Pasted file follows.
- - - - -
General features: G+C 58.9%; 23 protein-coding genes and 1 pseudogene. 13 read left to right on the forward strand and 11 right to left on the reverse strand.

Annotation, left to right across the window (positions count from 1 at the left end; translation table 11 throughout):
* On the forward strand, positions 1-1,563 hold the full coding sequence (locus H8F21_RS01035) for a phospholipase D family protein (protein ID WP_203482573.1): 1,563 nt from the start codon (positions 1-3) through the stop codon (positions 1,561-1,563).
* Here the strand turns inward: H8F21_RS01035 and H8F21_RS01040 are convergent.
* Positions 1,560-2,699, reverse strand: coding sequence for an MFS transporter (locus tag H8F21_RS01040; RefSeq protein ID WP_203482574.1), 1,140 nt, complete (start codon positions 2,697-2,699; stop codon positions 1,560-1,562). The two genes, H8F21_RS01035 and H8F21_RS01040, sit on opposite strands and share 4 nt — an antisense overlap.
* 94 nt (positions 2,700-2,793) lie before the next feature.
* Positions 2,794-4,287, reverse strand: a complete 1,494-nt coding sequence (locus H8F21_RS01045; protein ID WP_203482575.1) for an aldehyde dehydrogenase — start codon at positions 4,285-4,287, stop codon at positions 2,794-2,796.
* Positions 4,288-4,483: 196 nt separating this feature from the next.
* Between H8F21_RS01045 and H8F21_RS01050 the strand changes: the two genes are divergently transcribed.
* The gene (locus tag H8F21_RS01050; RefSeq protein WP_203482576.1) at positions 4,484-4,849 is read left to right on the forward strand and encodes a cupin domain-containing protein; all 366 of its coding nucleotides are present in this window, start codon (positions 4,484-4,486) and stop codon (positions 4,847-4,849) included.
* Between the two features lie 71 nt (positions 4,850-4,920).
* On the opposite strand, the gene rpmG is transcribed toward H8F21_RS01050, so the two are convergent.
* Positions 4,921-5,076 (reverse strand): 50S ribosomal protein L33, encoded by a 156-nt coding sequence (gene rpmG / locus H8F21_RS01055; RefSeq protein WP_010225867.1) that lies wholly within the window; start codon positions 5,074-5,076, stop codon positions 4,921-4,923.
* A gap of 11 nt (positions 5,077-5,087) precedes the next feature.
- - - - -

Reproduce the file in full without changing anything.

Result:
General features: G+C 58.9%; 23 protein-coding genes and 1 pseudogene. 13 read left to right on the forward strand and 11 right to left on the reverse strand.

Annotation, left to right across the window (positions count from 1 at the left end; translation table 11 throughout):
* On the forward strand, positions 1-1,563 hold the full coding sequence (locus H8F21_RS01035) for a phospholipase D family protein (protein ID WP_203482573.1): 1,563 nt from the start codon (positions 1-3) through the stop codon (positions 1,561-1,563).
* Here the strand turns inward: H8F21_RS01035 and H8F21_RS01040 are convergent.
* Positions 1,560-2,699, reverse strand: coding sequence for an MFS transporter (locus tag H8F21_RS01040; RefSeq protein ID WP_203482574.1), 1,140 nt, complete (start codon positions 2,697-2,699; stop codon positions 1,560-1,562). The two genes, H8F21_RS01035 and H8F21_RS01040, sit on opposite strands and share 4 nt — an antisense overlap.
* 94 nt (positions 2,700-2,793) lie before the next feature.
* Positions 2,794-4,287, reverse strand: a complete 1,494-nt coding sequence (locus H8F21_RS01045; protein ID WP_203482575.1) for an aldehyde dehydrogenase — start codon at positions 4,285-4,287, stop codon at positions 2,794-2,796.
* Positions 4,288-4,483: 196 nt separating this feature from the next.
* Between H8F21_RS01045 and H8F21_RS01050 the strand changes: the two genes are divergently transcribed.
* The gene (locus tag H8F21_RS01050; RefSeq protein WP_203482576.1) at positions 4,484-4,849 is read left to right on the forward strand and encodes a cupin domain-containing protein; all 366 of its coding nucleotides are present in this window, start codon (positions 4,484-4,486) and stop codon (positions 4,847-4,849) included.
* Between the two features lie 71 nt (positions 4,850-4,920).
* On the opposite strand, the gene rpmG is transcribed toward H8F21_RS01050, so the two are convergent.
* Positions 4,921-5,076 (reverse strand): 50S ribosomal protein L33, encoded by a 156-nt coding sequence (gene rpmG / locus H8F21_RS01055; RefSeq protein WP_010225867.1) that lies wholly within the window; start codon positions 5,074-5,076, stop codon positions 4,921-4,923.
* A gap of 11 nt (positions 5,077-5,087) precedes the next feature.